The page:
A glance at Figure 2 suggests that more developed countries have stronger institutions. The U.S. has an average institutional quality score of 7 (out of a possible 10, as measured by the PRS Group), while that for other developed economies is slightly lower, at 6.7. The mark for emerging markets, at 5.4, is even lower but still meaningfully above the frontier markets average of 4.3. Historically, looking over the last 30 years at developed and emerging economies, the market has applied a discount of about 2.5 cyclically adjusted price-to-earnings ratio (CAPE) points for each unit of institutional quality. This implies that, at current levels of maturity, the EAFE and EM markets would require CAPE discounts of about 1 and 4 points apiece, much less than the current discounts being priced into offshore markets.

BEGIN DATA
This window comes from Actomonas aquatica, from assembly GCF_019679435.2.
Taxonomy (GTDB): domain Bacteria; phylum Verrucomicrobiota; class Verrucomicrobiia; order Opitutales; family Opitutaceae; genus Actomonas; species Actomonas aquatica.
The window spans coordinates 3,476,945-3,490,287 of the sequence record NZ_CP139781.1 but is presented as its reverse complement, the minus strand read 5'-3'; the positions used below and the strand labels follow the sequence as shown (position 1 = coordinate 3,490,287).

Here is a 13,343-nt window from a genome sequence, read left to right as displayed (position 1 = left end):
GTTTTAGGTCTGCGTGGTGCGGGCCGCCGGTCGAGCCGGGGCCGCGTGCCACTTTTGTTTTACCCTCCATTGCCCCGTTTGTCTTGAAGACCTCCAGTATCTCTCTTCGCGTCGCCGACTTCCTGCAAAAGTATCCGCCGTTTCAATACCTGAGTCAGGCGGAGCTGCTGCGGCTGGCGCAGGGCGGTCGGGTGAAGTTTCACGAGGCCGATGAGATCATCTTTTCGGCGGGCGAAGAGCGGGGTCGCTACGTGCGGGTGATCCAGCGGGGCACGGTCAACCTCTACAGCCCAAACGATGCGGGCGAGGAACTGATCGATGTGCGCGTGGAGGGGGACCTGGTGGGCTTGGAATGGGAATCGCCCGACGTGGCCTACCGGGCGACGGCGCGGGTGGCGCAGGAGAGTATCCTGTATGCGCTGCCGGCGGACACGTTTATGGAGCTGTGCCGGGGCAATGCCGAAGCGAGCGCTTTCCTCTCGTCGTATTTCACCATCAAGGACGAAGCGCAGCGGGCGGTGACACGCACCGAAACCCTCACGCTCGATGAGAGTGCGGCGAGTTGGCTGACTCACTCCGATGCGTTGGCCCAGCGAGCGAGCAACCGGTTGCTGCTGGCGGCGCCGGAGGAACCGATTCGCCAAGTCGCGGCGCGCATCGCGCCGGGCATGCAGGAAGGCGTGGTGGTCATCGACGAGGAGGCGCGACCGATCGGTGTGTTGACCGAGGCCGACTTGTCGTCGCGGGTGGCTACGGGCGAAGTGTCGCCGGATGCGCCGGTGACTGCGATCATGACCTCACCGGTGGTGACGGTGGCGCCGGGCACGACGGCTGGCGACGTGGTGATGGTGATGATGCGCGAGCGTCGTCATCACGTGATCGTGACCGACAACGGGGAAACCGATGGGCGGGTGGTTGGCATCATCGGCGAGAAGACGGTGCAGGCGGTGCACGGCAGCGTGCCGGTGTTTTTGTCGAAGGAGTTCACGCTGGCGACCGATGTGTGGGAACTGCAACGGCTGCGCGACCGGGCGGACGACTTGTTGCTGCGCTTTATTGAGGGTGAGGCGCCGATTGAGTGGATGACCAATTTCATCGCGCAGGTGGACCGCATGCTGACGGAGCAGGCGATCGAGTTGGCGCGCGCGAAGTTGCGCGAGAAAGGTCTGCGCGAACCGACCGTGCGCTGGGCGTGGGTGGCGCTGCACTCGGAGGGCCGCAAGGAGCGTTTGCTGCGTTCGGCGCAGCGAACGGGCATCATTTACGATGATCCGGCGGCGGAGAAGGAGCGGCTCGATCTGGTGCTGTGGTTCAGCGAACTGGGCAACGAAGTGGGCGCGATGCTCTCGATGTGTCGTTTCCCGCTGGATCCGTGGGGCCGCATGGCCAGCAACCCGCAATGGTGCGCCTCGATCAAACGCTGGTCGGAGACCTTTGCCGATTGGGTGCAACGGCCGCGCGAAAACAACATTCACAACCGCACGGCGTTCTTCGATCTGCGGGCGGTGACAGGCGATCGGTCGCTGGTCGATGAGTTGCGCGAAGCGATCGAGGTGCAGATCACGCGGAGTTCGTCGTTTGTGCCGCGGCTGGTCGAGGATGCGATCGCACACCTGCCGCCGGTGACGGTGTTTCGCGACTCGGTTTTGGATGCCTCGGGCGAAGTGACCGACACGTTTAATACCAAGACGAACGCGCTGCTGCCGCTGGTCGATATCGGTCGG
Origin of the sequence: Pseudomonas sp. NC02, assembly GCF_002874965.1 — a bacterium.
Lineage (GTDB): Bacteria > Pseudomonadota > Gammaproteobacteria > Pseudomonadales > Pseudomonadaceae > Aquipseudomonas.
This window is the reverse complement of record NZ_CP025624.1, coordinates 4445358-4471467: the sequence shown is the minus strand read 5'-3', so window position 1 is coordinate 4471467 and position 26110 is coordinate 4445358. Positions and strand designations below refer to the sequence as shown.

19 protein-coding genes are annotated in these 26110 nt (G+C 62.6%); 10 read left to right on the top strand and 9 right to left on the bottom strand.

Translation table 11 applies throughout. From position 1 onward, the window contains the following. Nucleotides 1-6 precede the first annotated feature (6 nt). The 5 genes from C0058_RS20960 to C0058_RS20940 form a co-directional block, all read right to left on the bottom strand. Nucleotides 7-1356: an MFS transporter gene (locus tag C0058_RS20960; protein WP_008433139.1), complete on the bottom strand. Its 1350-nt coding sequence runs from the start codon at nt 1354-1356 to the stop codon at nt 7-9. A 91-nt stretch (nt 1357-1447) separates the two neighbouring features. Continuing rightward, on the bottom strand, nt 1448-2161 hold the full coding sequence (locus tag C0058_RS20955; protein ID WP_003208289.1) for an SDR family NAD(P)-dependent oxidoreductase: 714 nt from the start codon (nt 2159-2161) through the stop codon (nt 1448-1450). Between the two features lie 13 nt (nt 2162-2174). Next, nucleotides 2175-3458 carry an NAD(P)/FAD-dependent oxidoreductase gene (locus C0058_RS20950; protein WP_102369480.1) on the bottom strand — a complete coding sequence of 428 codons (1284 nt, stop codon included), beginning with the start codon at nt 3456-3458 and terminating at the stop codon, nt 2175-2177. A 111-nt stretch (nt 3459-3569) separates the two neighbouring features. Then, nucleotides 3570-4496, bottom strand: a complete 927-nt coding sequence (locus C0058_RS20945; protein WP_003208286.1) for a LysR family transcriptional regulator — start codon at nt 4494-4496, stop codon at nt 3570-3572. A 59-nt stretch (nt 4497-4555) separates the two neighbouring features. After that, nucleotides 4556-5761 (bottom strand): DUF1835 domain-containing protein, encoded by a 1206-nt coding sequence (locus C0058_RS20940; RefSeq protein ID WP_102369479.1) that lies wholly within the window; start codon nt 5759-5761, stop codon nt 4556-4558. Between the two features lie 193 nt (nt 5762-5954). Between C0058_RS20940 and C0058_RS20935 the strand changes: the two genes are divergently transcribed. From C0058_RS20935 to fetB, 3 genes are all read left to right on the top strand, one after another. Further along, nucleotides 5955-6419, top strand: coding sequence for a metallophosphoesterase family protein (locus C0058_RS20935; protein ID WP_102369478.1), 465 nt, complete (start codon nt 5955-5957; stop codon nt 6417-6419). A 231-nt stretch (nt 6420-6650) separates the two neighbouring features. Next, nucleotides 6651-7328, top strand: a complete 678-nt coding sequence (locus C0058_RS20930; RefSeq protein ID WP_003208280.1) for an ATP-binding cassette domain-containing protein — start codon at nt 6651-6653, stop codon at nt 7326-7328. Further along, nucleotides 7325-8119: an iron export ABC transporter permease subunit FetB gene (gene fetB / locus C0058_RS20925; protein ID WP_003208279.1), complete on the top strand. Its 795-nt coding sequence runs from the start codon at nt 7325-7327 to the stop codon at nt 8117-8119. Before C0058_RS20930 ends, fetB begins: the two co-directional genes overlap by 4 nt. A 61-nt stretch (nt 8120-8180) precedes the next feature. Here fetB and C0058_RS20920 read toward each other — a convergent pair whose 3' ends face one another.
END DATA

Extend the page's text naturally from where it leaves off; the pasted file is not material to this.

Figure 2 is a scatterplot of countries’ logarithmically tracked GDP per capita, shown on the Y-axis, versus their average institutional quality score. The plots range in log GDP per capita of roughly 7 to 11, and quality ranging from 3 to more than 7. All of the plots center around an upward sloping line, with those for the developed countries residing in the upper right-hand section, with log GDP per capital of roughly 10 to 11 and quality between 5.5 and 7.3. Emerging countries are grouped in the middle of the sloping line, with log GDP per capital of about 9 to 10, and quality of 3 to 7. Frontier countries are on the bottom of the graph, with log GDP per capital of roughly 7 to 9, and quality ranging from 3 to 6.

It is often riskier to invest outside the U.S., and doing so should come with higher return potential. The macroeconomic risk driven by the quality of institutions that govern these markets is higher. We believe these markets are priced to offer long-term real return potential, as reflected by our portfolio positioning; at the end of April 2017, All Asset and All Authority included substantial exposure to EM and EAFE asset classes. While the underlying economies and markets have recently improved – which may have lowered their prospective attractiveness – a substantial cushion remains.